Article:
Review: MAbH – On Being Pollinated
Review: MAbH – On Being Pollinated

Review: MAbH – On Being Pollinated

MAbH - On Being Pollinated
One of the arguments for the superiority of the 12” LP over other formats was the ability to include better artwork, that glorious 12” square cover, the liner notes large and in your hands, but while there have been some very nice 12” packages, Third Kind Records have been showing that the tape format can compete as well. Recent release, MAbH’s On Being Pollinated comes in a custom tape sleeve designed to look like an old book, and it really is a beautiful thing to behold. Thankfully the contents of the cassette don’t disappoint.
All stages of life are represented here in a collage of tape loops, field recordings, keyboards and more, which, in the early tracks, combine to form a delicately beautiful soundtrack to summer fields, where bees and other insects buzz around, as butterflies and fairies flutter past, snatches of their conversations drifting on the breeze, rivers and brooks bubble in the background.
The album progresses through winter, the loops getting bleak and cold on the tracks ‘Sand Army 78’ and ‘Dreaming In The Dirt’ before spring returns, time passes and the dormant plants and insects start their dance once more, the soundtrack for a lost abstract nature documentary from the 1970’s.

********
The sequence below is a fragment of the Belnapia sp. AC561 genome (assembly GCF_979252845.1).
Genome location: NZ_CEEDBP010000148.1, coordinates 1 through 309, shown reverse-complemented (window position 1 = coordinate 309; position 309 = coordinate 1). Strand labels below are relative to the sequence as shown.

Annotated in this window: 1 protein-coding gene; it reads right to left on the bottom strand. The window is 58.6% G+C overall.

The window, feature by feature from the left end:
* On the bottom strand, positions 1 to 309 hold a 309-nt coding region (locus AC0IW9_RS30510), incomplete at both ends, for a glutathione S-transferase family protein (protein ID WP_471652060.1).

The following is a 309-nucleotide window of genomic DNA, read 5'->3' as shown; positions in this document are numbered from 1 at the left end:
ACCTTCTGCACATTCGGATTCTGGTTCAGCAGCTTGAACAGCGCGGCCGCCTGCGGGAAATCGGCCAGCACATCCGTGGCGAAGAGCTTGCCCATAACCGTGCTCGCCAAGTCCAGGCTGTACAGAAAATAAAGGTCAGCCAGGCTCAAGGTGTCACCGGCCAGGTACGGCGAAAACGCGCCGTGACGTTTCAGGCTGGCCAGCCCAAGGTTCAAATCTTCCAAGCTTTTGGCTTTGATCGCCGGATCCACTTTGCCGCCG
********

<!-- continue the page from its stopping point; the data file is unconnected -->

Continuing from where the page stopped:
The album closes on the funereal track ‘Silenzio Marzabotto’ – The Silence of Marzabotto – referencing the site of a massacre during the Second World War, perhaps showing humanity’s wanton disregard for all of Earth’s inhabitants, destroying itself in the process.
Ambient music is too often relegated and restricted to ‘chill out’ or ‘contemplative’ and it can be easy to create some drones and some nice chord pads and leave it at that. What sets the good ambient apart from meandering new age noodlings and turns it into a work art is the strength of the concept behind the music and how well that concept is visualized through the music. From concept to execution, with On Being Pollinated, MAbH has proved that, in this case, you can judge a book by its cover.

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